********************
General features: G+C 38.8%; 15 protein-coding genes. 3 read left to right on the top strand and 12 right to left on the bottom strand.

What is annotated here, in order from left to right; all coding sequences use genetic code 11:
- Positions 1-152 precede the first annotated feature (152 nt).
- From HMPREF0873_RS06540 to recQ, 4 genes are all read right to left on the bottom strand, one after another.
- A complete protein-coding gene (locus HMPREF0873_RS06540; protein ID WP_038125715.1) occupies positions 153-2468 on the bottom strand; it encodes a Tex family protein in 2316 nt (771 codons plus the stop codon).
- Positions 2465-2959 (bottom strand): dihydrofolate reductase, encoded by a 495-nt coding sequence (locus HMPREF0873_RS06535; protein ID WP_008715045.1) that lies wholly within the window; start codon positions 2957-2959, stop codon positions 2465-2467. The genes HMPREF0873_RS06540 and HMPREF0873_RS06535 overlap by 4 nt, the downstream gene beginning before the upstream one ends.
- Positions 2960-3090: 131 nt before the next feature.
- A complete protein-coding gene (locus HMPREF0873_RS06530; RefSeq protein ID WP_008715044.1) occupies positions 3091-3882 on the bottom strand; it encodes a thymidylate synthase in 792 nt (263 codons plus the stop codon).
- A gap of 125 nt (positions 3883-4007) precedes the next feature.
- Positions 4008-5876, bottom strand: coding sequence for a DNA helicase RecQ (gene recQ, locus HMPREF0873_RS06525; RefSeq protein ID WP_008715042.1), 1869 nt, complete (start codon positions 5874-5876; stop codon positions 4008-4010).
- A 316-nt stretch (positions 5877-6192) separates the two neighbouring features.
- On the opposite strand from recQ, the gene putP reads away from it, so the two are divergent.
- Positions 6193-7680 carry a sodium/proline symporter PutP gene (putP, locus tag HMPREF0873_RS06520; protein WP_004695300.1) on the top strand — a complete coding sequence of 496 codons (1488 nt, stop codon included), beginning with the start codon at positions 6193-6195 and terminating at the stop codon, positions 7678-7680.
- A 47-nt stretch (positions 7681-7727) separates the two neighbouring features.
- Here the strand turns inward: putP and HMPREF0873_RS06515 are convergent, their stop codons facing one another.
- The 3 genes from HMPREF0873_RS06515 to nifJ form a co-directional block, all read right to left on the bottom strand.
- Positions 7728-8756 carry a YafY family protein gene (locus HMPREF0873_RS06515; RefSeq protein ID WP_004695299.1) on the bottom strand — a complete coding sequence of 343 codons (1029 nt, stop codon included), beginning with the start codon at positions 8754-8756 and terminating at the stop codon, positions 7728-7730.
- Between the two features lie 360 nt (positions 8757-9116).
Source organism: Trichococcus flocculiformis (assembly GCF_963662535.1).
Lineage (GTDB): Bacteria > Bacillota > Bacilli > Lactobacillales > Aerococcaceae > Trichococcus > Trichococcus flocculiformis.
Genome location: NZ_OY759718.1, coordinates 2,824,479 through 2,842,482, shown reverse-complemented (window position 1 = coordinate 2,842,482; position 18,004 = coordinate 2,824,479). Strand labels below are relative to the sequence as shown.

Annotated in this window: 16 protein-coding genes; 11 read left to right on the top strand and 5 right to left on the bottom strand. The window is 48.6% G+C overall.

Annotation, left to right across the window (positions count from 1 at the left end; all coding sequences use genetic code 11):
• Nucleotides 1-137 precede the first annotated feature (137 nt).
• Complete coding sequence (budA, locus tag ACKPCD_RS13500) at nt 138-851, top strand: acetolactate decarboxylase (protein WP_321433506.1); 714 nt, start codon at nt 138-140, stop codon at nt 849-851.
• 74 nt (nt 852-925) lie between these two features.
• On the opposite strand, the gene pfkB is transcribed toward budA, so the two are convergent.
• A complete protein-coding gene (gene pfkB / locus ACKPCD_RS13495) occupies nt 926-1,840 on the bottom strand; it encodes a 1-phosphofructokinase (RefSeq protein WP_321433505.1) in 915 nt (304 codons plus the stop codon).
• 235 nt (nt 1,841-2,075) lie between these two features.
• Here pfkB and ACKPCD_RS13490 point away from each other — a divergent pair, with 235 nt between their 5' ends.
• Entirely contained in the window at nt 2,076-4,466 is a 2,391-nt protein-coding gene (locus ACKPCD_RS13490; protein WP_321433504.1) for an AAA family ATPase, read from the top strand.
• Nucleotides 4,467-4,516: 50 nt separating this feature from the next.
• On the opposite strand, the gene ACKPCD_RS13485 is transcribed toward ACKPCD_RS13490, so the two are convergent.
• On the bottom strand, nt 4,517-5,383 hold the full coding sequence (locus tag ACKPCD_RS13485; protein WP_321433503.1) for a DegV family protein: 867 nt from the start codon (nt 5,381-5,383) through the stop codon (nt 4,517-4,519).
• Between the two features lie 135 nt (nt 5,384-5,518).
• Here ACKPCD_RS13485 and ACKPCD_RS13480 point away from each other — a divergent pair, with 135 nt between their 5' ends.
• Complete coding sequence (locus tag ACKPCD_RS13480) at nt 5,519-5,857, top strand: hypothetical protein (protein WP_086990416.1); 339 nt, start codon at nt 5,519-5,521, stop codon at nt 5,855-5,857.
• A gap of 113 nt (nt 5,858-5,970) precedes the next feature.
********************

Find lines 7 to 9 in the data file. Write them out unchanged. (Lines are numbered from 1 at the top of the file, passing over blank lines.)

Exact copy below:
- Positions 2960-3090: 131 nt before the next feature.
- A complete protein-coding gene (locus HMPREF0873_RS06530; RefSeq protein ID WP_008715044.1) occupies positions 3091-3882 on the bottom strand; it encodes a thymidylate synthase in 792 nt (263 codons plus the stop codon).
- A gap of 125 nt (positions 3883-4007) precedes the next feature.